Make it out of clay!

A super-simple way to get yourself started on a new thought path is to change how you interact with the product during the design process. For example, change the medium (water color, paper mache…clay) with which you are designing and / or approach the online product from the paradigm of common, handy real-world products, remote control, oven, umbrella, etc. Imagine those products imbued with some or all of the features of the online product you are trying to create. How would those features be manifested in these different forms? How would the different forms the features and interaction with them?

Come on…Touch it

Shifting the interaction of you (the product or experience designer) with the product, changing from a computer monitor oriented paradigm, will, by its very nature, cause you to think differently about the problem and, maybe, find some new metaphors that can be applied to the design or interaction of the final product itself.

To tackle interaction design challenges I have used post-it collages, clay, created 3d working models, charcoal, etc. It helps to keep the creativity flowing when different mediums (other than Photoshop and your browser) are employed to see and truly interact with your interface as well as the user experience you are trying to create.

Enter the Real World

Take an existing product, in the “real world”, a CD player, a remote control, and shift the paradigm of your interface to those models. Yes, the end result may not be what you are seeking, but the journey that entails facing the different limitations and constraints imposed by the objects you are using as a guide are an excellent way to keep your mind fresh while you approach the problem from a variety of angles. And, once in a while, such a shift will present a really cool way to present that user experience that you hadn’t thought of before.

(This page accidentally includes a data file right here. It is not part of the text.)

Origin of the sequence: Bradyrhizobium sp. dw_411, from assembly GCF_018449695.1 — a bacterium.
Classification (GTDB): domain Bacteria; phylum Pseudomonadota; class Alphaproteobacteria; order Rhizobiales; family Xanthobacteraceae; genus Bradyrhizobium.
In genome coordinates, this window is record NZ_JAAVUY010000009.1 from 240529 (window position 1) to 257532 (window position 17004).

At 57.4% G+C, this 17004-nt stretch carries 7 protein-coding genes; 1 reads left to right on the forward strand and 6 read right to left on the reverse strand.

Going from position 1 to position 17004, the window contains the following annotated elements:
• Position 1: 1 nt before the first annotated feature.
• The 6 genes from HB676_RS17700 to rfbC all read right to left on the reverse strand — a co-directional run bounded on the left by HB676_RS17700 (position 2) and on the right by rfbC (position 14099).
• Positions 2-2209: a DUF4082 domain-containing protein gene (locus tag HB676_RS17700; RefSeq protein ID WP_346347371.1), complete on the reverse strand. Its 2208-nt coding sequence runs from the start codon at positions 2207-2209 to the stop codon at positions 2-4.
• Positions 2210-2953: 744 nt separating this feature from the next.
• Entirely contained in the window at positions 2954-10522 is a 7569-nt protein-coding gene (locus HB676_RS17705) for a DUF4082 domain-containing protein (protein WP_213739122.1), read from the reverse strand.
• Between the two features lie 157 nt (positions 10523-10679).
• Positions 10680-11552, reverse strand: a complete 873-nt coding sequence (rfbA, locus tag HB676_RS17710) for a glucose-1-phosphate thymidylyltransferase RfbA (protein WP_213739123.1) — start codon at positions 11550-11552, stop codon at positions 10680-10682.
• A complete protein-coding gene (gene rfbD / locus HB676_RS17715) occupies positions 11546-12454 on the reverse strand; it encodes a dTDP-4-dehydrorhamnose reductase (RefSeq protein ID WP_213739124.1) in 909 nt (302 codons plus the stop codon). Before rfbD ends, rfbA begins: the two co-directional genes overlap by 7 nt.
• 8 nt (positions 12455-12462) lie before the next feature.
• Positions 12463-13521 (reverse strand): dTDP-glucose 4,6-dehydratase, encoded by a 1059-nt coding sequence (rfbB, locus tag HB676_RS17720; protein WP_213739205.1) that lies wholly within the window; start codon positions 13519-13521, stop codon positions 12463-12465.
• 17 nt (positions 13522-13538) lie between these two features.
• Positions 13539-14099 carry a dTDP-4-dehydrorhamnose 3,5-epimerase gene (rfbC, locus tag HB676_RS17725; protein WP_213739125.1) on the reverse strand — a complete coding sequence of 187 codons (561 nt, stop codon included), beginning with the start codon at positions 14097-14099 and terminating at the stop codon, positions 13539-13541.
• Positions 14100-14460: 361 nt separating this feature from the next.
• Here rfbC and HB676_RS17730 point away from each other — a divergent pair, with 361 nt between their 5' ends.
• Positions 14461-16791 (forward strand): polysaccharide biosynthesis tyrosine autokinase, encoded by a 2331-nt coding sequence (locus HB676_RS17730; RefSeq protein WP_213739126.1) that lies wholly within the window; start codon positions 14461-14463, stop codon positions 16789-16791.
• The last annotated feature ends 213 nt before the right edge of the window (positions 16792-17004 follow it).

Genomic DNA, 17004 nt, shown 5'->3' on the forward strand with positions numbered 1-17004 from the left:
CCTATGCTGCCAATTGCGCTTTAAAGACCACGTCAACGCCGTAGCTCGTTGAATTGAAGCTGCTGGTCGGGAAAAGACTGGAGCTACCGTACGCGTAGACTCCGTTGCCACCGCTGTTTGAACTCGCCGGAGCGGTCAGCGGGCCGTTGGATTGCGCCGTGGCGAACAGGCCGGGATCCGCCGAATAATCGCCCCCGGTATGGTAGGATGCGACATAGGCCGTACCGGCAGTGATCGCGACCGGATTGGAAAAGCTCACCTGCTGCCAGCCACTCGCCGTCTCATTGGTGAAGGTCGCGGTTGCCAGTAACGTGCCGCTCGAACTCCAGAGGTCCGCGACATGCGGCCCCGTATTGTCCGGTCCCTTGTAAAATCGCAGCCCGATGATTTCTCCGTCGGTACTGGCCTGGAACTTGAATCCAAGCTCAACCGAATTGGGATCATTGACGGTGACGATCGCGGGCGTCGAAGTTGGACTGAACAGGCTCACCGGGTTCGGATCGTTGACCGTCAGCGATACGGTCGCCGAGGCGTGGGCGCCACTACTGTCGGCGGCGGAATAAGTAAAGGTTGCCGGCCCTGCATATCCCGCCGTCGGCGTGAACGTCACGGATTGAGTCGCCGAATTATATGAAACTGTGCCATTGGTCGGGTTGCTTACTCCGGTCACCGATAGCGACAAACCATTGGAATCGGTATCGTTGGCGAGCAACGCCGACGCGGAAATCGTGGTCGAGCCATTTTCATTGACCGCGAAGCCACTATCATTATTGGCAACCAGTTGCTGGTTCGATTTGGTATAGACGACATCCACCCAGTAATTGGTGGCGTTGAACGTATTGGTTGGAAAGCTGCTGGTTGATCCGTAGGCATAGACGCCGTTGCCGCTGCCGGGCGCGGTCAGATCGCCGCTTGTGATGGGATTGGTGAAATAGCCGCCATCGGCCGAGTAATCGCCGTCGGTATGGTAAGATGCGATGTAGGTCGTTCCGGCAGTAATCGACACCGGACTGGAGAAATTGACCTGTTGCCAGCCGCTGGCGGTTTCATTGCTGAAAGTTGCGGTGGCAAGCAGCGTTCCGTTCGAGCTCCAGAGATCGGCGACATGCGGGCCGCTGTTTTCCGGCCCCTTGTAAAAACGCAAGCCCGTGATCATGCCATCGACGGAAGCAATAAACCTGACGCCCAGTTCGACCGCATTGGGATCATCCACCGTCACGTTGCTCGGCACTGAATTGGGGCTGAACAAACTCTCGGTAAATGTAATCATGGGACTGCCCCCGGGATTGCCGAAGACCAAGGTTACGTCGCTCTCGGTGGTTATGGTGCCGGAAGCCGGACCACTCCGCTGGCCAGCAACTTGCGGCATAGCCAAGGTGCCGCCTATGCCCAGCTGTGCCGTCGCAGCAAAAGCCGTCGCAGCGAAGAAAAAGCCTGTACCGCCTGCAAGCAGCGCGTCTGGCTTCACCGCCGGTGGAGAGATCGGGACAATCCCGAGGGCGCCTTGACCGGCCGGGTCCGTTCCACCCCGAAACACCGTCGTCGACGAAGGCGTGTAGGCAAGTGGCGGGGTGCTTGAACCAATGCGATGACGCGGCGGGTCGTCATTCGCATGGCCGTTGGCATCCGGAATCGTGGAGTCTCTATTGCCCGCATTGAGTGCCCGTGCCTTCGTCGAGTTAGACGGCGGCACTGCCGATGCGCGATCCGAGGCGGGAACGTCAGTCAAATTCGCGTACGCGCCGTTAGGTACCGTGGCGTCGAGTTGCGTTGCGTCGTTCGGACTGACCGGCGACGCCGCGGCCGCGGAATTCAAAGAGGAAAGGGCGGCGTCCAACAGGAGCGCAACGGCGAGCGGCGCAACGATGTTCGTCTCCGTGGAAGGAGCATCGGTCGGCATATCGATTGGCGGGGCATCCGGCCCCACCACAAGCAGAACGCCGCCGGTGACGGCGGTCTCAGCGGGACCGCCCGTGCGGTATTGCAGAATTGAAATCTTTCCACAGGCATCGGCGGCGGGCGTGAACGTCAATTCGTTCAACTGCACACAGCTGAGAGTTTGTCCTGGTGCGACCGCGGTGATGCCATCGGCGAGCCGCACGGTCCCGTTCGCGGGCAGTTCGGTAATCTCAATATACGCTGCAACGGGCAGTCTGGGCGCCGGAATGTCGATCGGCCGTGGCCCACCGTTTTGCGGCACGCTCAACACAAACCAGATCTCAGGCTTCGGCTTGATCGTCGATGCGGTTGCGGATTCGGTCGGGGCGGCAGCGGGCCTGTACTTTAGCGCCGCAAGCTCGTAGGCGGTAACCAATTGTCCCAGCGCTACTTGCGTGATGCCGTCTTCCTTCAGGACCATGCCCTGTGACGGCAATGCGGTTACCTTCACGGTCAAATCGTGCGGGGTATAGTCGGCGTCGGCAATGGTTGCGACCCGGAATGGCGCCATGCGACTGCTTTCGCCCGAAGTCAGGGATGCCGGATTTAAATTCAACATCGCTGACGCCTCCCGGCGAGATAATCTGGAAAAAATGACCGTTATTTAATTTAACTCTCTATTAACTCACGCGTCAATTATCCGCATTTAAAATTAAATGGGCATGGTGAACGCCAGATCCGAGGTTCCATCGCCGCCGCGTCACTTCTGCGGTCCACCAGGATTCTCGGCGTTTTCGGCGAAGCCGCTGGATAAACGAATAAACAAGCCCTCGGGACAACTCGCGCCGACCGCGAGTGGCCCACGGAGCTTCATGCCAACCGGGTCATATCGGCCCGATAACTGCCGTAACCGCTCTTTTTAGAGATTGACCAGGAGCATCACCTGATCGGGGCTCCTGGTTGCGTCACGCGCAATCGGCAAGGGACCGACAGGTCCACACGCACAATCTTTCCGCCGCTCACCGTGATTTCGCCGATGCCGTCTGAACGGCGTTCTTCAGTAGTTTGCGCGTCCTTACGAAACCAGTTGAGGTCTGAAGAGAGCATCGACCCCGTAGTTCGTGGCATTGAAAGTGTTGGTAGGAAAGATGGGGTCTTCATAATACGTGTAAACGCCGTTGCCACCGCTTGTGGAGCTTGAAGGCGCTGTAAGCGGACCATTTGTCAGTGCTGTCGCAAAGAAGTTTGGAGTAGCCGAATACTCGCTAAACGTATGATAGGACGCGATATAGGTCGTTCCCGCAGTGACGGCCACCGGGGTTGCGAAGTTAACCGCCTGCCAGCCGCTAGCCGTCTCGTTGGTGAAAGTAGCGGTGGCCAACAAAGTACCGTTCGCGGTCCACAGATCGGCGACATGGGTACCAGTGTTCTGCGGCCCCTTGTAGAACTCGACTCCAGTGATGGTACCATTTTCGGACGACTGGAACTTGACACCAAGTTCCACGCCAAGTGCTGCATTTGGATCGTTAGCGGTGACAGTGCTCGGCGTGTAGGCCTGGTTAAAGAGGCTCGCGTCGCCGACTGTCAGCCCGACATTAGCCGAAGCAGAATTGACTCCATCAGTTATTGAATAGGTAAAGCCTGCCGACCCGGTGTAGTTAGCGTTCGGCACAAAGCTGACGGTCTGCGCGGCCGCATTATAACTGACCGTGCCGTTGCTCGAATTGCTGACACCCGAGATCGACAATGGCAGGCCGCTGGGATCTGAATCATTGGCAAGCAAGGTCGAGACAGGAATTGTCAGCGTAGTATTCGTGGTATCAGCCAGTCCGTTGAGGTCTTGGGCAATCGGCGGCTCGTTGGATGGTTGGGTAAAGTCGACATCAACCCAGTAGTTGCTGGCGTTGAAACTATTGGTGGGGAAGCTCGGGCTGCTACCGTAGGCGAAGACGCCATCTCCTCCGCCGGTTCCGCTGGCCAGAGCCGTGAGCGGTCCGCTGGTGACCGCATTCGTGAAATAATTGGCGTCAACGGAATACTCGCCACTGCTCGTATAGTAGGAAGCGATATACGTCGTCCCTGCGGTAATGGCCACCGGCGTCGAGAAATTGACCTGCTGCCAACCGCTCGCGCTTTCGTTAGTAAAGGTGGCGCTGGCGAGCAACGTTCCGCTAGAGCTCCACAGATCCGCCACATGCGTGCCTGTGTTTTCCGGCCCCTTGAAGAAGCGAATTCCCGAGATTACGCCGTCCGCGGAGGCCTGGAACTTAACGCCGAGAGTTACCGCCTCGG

A (Paper) Widget

On an interaction design challenge I tackled previously, I found myself having to design a very small widget that required a great deal of information conveyance and required an enjoyable consumer experience. The 2 paradigm shifts I introduced that eventually lead to solving the interaction design challenge were…

Shift 1: I wondered what the tiny module would look like if it popped open like a CD player

…then I decided that, instead of mocking it up in Photoshop or other digital design tools, I would further introduce a different way of interacting with this widget, by…

Shift 2: creating a working 3D model… out of paper. (see photo of the model I built to the right)

Shaping it, crafting it, interacting with it, playing with it, viewing it from different angles and perspectives, having other people poke at it, all of which, in the end, led to a very cool consumer experience that also presented the user with the needed information.

For Example … Exercise


  • Re-design the opening and closing of a desktop window.


  • What if that window opened and closed like a clamshell phone.
  • What interface elements are on the top, outside of the phone.
  • What elements are presented on the inside of the phone?
  • What similar elements would make sense in the realm of my desktop window that could be made to fit the model?
  • What real-world elements exist that open and close that are very different from a desktop window?

Solution: Dive in and give it a try. I would love to hear and see what ideas people come up with.

Keep Exercising

Now, pick a completely different object that you interact with in the world. Try it out on one of your older (more boring) interfaces. If anyone comes up with anything interesting that they would like to share I would love to see them and post them on the blog.

Simply Put

As some parts of the holiday season wind down and others are just beginning, why not make it a New Year’s resolution, the next time you feel like you are stuck in a rut or need to inject new ideas, to break the mold and try making it out of clay!


Jeremy Horn
The Product Guy